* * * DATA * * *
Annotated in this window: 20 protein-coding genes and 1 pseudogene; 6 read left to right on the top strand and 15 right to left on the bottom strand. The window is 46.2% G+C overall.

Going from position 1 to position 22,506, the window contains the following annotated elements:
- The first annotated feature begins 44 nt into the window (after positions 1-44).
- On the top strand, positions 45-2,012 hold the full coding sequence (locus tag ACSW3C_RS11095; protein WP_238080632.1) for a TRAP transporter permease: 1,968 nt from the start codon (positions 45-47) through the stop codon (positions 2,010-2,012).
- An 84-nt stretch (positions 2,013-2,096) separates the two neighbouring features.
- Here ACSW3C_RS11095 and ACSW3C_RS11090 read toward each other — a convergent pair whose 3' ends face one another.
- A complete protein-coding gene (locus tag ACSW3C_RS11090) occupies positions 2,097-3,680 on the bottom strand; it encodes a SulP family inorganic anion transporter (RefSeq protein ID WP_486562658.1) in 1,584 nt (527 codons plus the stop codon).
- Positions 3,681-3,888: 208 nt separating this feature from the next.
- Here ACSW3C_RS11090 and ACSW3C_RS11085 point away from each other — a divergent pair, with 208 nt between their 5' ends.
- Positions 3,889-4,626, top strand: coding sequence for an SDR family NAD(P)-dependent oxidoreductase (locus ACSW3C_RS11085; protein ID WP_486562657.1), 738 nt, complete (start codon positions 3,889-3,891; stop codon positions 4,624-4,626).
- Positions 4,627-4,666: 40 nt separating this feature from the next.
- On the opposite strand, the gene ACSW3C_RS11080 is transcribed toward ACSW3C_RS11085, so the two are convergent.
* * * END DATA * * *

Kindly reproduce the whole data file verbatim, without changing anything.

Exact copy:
Annotated in this window: 20 protein-coding genes and 1 pseudogene; 6 read left to right on the top strand and 15 right to left on the bottom strand. The window is 46.2% G+C overall.

Going from position 1 to position 22,506, the window contains the following annotated elements:
- The first annotated feature begins 44 nt into the window (after positions 1-44).
- On the top strand, positions 45-2,012 hold the full coding sequence (locus tag ACSW3C_RS11095; protein WP_238080632.1) for a TRAP transporter permease: 1,968 nt from the start codon (positions 45-47) through the stop codon (positions 2,010-2,012).
- An 84-nt stretch (positions 2,013-2,096) separates the two neighbouring features.
- Here ACSW3C_RS11095 and ACSW3C_RS11090 read toward each other — a convergent pair whose 3' ends face one another.
- A complete protein-coding gene (locus tag ACSW3C_RS11090) occupies positions 2,097-3,680 on the bottom strand; it encodes a SulP family inorganic anion transporter (RefSeq protein ID WP_486562658.1) in 1,584 nt (527 codons plus the stop codon).
- Positions 3,681-3,888: 208 nt separating this feature from the next.
- Here ACSW3C_RS11090 and ACSW3C_RS11085 point away from each other — a divergent pair, with 208 nt between their 5' ends.
- Positions 3,889-4,626, top strand: coding sequence for an SDR family NAD(P)-dependent oxidoreductase (locus ACSW3C_RS11085; protein ID WP_486562657.1), 738 nt, complete (start codon positions 3,889-3,891; stop codon positions 4,624-4,626).
- Positions 4,627-4,666: 40 nt separating this feature from the next.
- On the opposite strand, the gene ACSW3C_RS11080 is transcribed toward ACSW3C_RS11085, so the two are convergent.